July 10, 2012 / 1:31 PM / 7 years ago

Dry weather to boost Colombia's 2013 coffee crop

* Weather office sees 65 pct chance of El Nino

* Dry weather to boost coffee production

* But too much dryness could stoke worm outbreak

By Diana Delgado

BOGOTA, July 10 (Reuters) - Colombia’s coffee crop for the first half of 2013 is shaping up to be one of the best in years as drier weather and the possible return of the El Nino weather phenomenon may boost production, exporters and growers said.

After years of too much rain, good sunlight over the past six weeks has boosted flowerings, which could lead to a greater number of ripe cherries and help the country reach the 9 million 60-kg bag target for 2013, they said.

“The weather has been excellent. We are already having flowering throughout the whole province,” said Hector Falla, director of coffee growers for the Huila province, the country’s largest producing region.

Coffee plants need sunlight eight months before the harvest, followed by a period of sporadic rain, to help flowering.

The expected rebound in the world’s No. 1 producer of high-quality Arabica beans would follow years in which the Andean country missed production goals due to torrential rains brought by the La Nina anomaly, the sister of El Nino.

Downpours dragged down output to 7.8 million sacks in 2011, the lowest output in three decades. Production this year has been estimated to rebound to around 8 million bags, but historically Colombia has produced around 11 million sacks annually.

Colombia’s Ideam weather office said El Nino, which is a warming of water in the Pacific Ocean off the west coast of South America, was already developing and there was a 65 percent chance it would occur.

For Colombia, that would result in less rain in the central and eastern coffee provinces. The rainy season runs from September to December, and El Nino would reduce the probability of torrential rains, which knock beans off trees and wash away roads that are the only way the product can get to ports.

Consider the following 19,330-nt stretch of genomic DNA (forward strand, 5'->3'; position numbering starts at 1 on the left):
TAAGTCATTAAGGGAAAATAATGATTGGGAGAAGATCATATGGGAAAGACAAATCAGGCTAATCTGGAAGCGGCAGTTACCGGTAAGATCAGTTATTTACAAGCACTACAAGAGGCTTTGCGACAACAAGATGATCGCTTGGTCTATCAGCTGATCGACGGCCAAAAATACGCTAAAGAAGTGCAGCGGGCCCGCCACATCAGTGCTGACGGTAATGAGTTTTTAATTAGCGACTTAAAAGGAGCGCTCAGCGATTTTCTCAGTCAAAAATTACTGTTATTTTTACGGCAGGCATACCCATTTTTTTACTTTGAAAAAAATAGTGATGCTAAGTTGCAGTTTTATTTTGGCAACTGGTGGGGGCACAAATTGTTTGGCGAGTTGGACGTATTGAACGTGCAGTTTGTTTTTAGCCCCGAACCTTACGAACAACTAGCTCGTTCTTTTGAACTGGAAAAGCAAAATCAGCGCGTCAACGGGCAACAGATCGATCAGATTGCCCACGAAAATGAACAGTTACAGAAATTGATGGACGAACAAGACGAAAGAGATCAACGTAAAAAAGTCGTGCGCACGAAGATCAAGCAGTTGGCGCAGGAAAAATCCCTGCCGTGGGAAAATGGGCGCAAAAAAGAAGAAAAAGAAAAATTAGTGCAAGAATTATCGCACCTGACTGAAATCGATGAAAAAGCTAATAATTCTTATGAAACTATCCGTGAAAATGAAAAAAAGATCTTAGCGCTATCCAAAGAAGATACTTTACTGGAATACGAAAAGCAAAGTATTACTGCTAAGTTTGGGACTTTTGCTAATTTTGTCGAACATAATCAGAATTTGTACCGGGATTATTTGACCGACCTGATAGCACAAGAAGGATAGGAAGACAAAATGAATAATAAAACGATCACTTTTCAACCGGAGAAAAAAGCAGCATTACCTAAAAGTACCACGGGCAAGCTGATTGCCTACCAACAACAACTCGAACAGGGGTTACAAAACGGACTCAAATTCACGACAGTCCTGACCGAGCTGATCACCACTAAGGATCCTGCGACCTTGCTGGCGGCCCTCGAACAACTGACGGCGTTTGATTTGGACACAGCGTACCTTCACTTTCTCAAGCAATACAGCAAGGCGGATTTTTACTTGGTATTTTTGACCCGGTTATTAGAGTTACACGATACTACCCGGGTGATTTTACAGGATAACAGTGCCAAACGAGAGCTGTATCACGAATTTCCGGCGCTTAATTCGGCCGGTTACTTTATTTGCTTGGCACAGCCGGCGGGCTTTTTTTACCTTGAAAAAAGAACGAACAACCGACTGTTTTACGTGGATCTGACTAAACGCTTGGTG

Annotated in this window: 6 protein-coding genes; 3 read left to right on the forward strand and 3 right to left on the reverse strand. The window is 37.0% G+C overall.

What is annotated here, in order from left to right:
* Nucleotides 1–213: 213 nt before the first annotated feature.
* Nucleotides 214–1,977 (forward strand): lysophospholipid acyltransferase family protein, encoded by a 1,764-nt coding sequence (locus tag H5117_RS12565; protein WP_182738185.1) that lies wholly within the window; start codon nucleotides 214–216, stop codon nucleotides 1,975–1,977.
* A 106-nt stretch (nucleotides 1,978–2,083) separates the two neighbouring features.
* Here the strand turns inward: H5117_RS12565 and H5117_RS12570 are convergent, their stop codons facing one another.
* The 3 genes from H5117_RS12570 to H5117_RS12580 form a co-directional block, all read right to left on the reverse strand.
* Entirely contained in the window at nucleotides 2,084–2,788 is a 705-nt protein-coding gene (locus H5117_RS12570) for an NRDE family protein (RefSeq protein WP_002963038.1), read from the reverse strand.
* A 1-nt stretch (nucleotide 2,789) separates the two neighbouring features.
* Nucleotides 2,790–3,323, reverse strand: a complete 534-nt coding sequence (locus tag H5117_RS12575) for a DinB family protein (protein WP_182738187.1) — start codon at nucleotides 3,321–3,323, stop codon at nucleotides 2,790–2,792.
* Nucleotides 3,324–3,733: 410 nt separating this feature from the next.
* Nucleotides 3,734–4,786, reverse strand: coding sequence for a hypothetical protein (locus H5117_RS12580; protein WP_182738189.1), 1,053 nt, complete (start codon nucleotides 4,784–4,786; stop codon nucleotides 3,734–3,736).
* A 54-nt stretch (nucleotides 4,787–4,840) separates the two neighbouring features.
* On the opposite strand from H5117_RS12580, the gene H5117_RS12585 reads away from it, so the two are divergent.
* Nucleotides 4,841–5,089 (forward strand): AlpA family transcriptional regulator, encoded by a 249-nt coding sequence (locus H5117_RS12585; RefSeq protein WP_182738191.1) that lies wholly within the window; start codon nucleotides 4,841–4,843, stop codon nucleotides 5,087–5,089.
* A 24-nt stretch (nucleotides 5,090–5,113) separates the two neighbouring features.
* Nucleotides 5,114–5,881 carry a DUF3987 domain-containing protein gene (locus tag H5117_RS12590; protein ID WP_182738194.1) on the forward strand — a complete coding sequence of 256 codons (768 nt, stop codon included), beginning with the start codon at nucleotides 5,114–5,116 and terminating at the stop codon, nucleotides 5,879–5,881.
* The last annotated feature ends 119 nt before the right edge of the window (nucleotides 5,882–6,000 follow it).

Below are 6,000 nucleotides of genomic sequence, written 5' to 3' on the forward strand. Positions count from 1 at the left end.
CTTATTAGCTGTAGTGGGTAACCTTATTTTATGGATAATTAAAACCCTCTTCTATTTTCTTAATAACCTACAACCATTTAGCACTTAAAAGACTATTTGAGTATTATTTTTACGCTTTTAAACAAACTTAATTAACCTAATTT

Coffee plantations have already benefited from the Pacific warming as the dry season began in May, a month earlier than expected, boosting prospects of an improved harvest next year.

“If dry weather continues as Ideam is predicting, next year’s coffee output will be excellent and we’ll be able to reach the 9 million target,” said Juan Alvaro Arboleda, an exporter and grower in the northwestern province of Antioquia.


Ideam said El Nino, which occurs every three to seven years with varying degrees of intensity, could be moderate or weak because it began forming later than it did last time.

Under a moderate or weak scenario, next year’s harvest would benefit because coffee bushes would get ample sunlight. Dry weather in coming months with some showers will also help beans ripen.

Northeastern Valle del Cauca, the country’s fifth largest producing province, has had four separate flowerings since May, increasing the chances that it could produce as much as 700,000 bags next year, 40 percent higher than in 2011, said Camilo Restrepo, vice president of coffee producers there.

The main risk to farms would be too much dryness during El Nino, which may create a breeding ground for worms. Too little rain is also bad for the development of fruit.

Coffee plantations located between 1,500 meters and 1,800 meters, which amount to 44 percent of coffee hectares, can withstand as much as 30 days of sun without showers while it is around 15 days for the 30 percent of crops located between 1,200 and 1,500 meters, Arboleda and the federation said.

The last time Colombia was hit by a strong El Nino was between late 2009 through May 2010, creating a breeding ground for broca worms, which eat coffee kernels and damage beans.

The broca problem, which first appeared in Colombia in 1988, can be controlled by quickly collecting beans that have fallen from trees, pick ripen beans from trees, and fumigate, said Restrepo from Valle del Cauca.

“If prompt measures are not taken, coffee growers are in trouble as there is not a tree resistant to broca. It attacks all trees without mercy,” he said. (Editing by Jack Kimball)

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